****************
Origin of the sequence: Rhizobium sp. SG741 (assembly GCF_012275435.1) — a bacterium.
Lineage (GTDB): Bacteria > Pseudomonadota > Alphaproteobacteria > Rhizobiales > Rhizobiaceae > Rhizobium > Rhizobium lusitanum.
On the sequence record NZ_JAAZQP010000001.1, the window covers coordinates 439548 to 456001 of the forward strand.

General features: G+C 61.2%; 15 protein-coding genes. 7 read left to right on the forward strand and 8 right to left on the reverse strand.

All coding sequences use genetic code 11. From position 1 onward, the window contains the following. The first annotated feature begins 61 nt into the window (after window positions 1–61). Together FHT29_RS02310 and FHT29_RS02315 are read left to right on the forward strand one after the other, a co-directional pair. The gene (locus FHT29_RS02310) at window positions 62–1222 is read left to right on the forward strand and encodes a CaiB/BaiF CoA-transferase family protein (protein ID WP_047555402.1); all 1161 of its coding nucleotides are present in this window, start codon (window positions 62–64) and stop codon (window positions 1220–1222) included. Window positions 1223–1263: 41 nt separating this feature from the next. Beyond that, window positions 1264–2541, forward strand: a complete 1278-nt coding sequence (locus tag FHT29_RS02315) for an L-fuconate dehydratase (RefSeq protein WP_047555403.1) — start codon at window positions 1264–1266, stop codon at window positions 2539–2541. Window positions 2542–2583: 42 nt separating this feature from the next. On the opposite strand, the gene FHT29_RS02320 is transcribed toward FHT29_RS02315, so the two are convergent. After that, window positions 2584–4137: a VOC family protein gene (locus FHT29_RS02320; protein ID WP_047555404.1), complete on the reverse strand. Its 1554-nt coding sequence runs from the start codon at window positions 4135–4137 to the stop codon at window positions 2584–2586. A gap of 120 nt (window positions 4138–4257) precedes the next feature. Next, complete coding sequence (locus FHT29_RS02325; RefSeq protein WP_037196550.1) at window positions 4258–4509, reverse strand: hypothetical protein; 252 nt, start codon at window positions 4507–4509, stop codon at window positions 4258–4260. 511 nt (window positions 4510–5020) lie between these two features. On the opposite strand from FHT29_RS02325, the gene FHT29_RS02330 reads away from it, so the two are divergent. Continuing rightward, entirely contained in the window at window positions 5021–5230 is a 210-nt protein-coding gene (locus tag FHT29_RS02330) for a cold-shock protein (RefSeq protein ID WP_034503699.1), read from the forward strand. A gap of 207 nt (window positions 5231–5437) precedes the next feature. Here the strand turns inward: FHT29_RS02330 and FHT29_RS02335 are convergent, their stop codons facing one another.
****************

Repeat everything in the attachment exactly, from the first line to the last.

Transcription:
Origin of the sequence: Rhizobium sp. SG741 (assembly GCF_012275435.1) — a bacterium.
Lineage (GTDB): Bacteria > Pseudomonadota > Alphaproteobacteria > Rhizobiales > Rhizobiaceae > Rhizobium > Rhizobium lusitanum.
On the sequence record NZ_JAAZQP010000001.1, the window covers coordinates 439548 to 456001 of the forward strand.

General features: G+C 61.2%; 15 protein-coding genes. 7 read left to right on the forward strand and 8 right to left on the reverse strand.

All coding sequences use genetic code 11. From position 1 onward, the window contains the following. The first annotated feature begins 61 nt into the window (after window positions 1–61). Together FHT29_RS02310 and FHT29_RS02315 are read left to right on the forward strand one after the other, a co-directional pair. The gene (locus FHT29_RS02310) at window positions 62–1222 is read left to right on the forward strand and encodes a CaiB/BaiF CoA-transferase family protein (protein ID WP_047555402.1); all 1161 of its coding nucleotides are present in this window, start codon (window positions 62–64) and stop codon (window positions 1220–1222) included. Window positions 1223–1263: 41 nt separating this feature from the next. Beyond that, window positions 1264–2541, forward strand: a complete 1278-nt coding sequence (locus tag FHT29_RS02315) for an L-fuconate dehydratase (RefSeq protein WP_047555403.1) — start codon at window positions 1264–1266, stop codon at window positions 2539–2541. Window positions 2542–2583: 42 nt separating this feature from the next. On the opposite strand, the gene FHT29_RS02320 is transcribed toward FHT29_RS02315, so the two are convergent. After that, window positions 2584–4137: a VOC family protein gene (locus FHT29_RS02320; protein ID WP_047555404.1), complete on the reverse strand. Its 1554-nt coding sequence runs from the start codon at window positions 4135–4137 to the stop codon at window positions 2584–2586. A gap of 120 nt (window positions 4138–4257) precedes the next feature. Next, complete coding sequence (locus FHT29_RS02325; RefSeq protein WP_037196550.1) at window positions 4258–4509, reverse strand: hypothetical protein; 252 nt, start codon at window positions 4507–4509, stop codon at window positions 4258–4260. 511 nt (window positions 4510–5020) lie between these two features. On the opposite strand from FHT29_RS02325, the gene FHT29_RS02330 reads away from it, so the two are divergent. Continuing rightward, entirely contained in the window at window positions 5021–5230 is a 210-nt protein-coding gene (locus tag FHT29_RS02330) for a cold-shock protein (RefSeq protein ID WP_034503699.1), read from the forward strand. A gap of 207 nt (window positions 5231–5437) precedes the next feature. Here the strand turns inward: FHT29_RS02330 and FHT29_RS02335 are convergent, their stop codons facing one another.